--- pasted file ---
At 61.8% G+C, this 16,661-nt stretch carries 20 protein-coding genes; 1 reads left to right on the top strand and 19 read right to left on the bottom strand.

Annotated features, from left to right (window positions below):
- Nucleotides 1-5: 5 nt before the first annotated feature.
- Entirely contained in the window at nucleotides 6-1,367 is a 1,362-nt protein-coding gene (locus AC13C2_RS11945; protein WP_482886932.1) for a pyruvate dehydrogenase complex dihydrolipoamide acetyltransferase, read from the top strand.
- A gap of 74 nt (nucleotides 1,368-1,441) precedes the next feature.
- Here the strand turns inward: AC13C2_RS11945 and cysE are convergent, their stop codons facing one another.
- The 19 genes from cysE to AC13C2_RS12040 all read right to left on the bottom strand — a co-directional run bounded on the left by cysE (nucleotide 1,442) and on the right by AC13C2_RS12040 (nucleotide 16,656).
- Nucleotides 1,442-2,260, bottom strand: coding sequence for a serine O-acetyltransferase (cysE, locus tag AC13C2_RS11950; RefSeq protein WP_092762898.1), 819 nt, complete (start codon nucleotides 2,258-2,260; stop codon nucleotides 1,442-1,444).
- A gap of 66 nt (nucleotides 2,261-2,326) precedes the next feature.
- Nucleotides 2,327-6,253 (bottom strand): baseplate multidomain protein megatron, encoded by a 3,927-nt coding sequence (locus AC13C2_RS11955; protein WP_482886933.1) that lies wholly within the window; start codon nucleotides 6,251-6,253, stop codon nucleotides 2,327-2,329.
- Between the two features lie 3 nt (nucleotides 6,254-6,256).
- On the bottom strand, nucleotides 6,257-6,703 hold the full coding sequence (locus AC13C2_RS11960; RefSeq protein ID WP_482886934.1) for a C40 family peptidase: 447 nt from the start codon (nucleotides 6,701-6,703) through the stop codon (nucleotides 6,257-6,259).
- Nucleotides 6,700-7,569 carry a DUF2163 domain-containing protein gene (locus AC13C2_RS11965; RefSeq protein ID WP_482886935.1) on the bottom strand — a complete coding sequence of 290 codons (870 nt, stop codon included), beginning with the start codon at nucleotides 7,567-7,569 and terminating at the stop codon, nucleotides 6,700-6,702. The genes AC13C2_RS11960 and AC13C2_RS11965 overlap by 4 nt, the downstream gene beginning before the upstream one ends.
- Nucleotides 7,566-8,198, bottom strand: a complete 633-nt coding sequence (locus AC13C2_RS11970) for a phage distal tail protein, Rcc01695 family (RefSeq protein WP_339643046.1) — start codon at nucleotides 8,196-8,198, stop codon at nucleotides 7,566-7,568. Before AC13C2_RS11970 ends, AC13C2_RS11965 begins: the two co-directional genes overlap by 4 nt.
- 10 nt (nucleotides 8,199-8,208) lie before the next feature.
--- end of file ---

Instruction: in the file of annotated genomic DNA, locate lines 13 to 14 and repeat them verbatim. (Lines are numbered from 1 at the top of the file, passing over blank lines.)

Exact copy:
- Nucleotides 6,700-7,569 carry a DUF2163 domain-containing protein gene (locus AC13C2_RS11965; RefSeq protein ID WP_482886935.1) on the bottom strand — a complete coding sequence of 290 codons (870 nt, stop codon included), beginning with the start codon at nucleotides 7,567-7,569 and terminating at the stop codon, nucleotides 6,700-6,702. The genes AC13C2_RS11960 and AC13C2_RS11965 overlap by 4 nt, the downstream gene beginning before the upstream one ends.
- Nucleotides 7,566-8,198, bottom strand: a complete 633-nt coding sequence (locus AC13C2_RS11970) for a phage distal tail protein, Rcc01695 family (RefSeq protein WP_339643046.1) — start codon at nucleotides 8,196-8,198, stop codon at nucleotides 7,566-7,568. Before AC13C2_RS11970 ends, AC13C2_RS11965 begins: the two co-directional genes overlap by 4 nt.